Lunada Bay, Palos Verdes In 1961, a Greek freighter called The Dominator was dominated by the Pacific Ocean and became trapped on the rocks near Rocky Point. After two days, it was determined there was no way to rescue her and so she was abandoned. Over 50 years later, she’s still visible at low tide, though is quickly eroding and likely won’t be around in another 50. So if you’re reading this in the year 2065, go ahead and skip this one.
9. A house made of trash
Nitt Witt Ridge, Cambria Art Beal, otherwise known as Captain Nitt Witt, created this hillside house that feels like it could only exist in California starting in 1928. He carved the terraces using just a pick and a shovel and used everything from old beer cans to old car parts to create what he called his “castle on a hill.” Not so sure about a castle, but for sure it’s the place Oscar the Grouch dreams of when he thinks of retirement. It’s also a California Historic Landmark and can be toured by appointment.
Garrapata State Park Beach, Carmel-By-The-Sea This beach is hard to find, but once you do, you’ll likely have the stretch of sand almost completely to yourself. At the south end of the beach, you’ll find coves and caves, and at the north end, a small waterfall (in winter and spring only). And in between? Naked people. (Even though technically it’s prohibited.)
11. A secluded beach with black sand
Black Sands Beach, Shelter Cove There are only three beaches with black sands in California and this beach, which is part of the 80-mile-long Lost Coast, is the most isolated of them all. Once you find the glittering trail of black sand, look for bear tracks (really), otters, and the occasional surfer (this is California, after all). This is actually the most accessible beach along the Lost Coast, but considering how lightly traveled this area is, that ain’t sayin’ much.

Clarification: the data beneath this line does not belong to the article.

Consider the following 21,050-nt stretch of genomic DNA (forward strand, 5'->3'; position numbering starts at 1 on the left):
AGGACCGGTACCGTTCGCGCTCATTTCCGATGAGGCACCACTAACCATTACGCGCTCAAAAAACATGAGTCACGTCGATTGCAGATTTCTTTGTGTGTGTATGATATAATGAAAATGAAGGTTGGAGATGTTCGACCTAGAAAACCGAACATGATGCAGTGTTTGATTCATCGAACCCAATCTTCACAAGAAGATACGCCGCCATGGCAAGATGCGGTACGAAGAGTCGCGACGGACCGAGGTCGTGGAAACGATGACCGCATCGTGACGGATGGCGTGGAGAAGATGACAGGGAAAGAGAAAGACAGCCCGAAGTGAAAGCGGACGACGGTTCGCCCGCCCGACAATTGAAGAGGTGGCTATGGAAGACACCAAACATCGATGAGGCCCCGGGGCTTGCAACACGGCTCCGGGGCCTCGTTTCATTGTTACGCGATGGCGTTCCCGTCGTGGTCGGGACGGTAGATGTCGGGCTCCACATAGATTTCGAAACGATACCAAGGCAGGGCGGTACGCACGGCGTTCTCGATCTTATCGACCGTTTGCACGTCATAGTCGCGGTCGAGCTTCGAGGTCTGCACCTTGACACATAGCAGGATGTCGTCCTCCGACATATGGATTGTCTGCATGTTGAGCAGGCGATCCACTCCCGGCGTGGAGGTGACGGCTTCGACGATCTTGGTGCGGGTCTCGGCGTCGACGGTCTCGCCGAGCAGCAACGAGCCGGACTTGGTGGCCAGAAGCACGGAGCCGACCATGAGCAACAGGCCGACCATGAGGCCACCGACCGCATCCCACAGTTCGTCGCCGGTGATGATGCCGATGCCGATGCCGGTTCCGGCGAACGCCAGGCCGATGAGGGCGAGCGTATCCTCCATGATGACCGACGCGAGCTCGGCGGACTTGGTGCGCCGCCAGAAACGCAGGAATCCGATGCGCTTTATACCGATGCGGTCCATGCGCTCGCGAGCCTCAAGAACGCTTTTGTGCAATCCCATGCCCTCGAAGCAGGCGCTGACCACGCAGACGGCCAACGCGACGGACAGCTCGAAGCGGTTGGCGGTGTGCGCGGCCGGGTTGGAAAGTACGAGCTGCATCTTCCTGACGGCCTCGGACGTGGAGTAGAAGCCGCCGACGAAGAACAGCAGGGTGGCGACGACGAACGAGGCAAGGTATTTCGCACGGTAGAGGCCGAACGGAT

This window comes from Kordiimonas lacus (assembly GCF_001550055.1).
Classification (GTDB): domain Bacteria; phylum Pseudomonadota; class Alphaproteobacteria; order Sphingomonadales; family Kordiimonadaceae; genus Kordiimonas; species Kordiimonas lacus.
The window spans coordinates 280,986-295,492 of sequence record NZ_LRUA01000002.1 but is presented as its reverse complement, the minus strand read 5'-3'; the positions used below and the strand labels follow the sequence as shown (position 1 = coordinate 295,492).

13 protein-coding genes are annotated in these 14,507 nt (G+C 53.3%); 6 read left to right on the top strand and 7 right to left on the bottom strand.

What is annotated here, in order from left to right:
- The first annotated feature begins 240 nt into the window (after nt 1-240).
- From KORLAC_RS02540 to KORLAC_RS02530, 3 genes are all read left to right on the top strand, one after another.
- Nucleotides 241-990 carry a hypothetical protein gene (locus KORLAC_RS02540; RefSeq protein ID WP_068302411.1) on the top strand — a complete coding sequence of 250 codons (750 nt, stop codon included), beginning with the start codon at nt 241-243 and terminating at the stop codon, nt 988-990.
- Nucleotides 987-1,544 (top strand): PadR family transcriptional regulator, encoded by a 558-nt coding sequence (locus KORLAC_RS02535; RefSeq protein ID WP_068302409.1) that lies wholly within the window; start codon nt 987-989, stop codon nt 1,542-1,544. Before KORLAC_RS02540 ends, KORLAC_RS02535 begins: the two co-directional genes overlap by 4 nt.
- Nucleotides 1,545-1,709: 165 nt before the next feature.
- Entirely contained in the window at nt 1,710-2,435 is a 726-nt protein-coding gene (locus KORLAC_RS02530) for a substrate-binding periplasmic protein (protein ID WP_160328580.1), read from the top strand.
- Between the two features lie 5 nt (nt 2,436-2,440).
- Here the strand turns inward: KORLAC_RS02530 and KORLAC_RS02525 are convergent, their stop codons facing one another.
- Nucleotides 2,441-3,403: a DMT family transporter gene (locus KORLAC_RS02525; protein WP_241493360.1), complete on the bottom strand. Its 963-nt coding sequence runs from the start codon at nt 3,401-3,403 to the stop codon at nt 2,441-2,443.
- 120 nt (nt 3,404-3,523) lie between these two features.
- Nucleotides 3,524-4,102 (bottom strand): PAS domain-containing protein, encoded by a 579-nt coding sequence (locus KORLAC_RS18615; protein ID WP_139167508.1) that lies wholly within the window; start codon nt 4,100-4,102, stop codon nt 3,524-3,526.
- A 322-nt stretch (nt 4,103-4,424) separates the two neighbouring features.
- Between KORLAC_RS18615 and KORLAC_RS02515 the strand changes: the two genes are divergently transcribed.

12. A forest of dwarf trees
Jug Handle State Natural Reserve, Mendocino County The Hans Jenny Pygmy Forest Reserve forest is made of a staircase of five wave-cut terraces, each one 100,000 years older than the one 100ft below it. But that’s not even the coolest part. The coolest part is that thanks to the inhospitable soil on the top terrace, most of the trees are stunted. Sad for the trees, yes, but cool for you when you realize you’re standing next to a 100-year-old tree that only comes to your chin.
13. A castle on the bluffs of Pacifica
Pacifica This castle was built by a dude who wanted an “earthquake-proof” home, and since it was erected in 1908, it has served as an abortion clinic, a brothel, a Coast Guard outpost during WWII, and a “party palace.” It’s only open for tours once a month, but Sam’s Castle, as it’s now called, is worth a stop to see the turrets, towers, and hopefully a few ghosts.
Tomales Bay, West Marin County There’s no guarantee you’ll see the dinoflagellates (single-celled creatures that are older than dinosaurs) that create a glow in Tomales Bay a few months of the year, but if you time your trip right and the moon doesn’t come out, there’s a good chance you’ll catch the water lighting up to a brilliant, fluorescent blue-green. (Good news if you can’t make the trek to Tomales Bay: versions of this happen all up and down the California coast. You’ve just gotta be in the right place at the right time.)
15. A purple sand beach
Pfeiffer Beach, Big Sur California has beaches with black, white, gray, green, red, and, in the case of Pfeiffer Beach, purple sand. The amethyst-colored sand on this hard-to-find beach is thanks to large deposits of quartz and manganese in the hills being washed down from the creek. Oh, and there’s also a pretty cool Keyhole Arch that performs a mystical light show during sunset a few weeks every year. Of course... this is California after all.
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Daisy Barringer is an SF-based writer who loves hot springs, but hates seeing strangers nekkid. Sympathize with her plight on Twitter @daisy.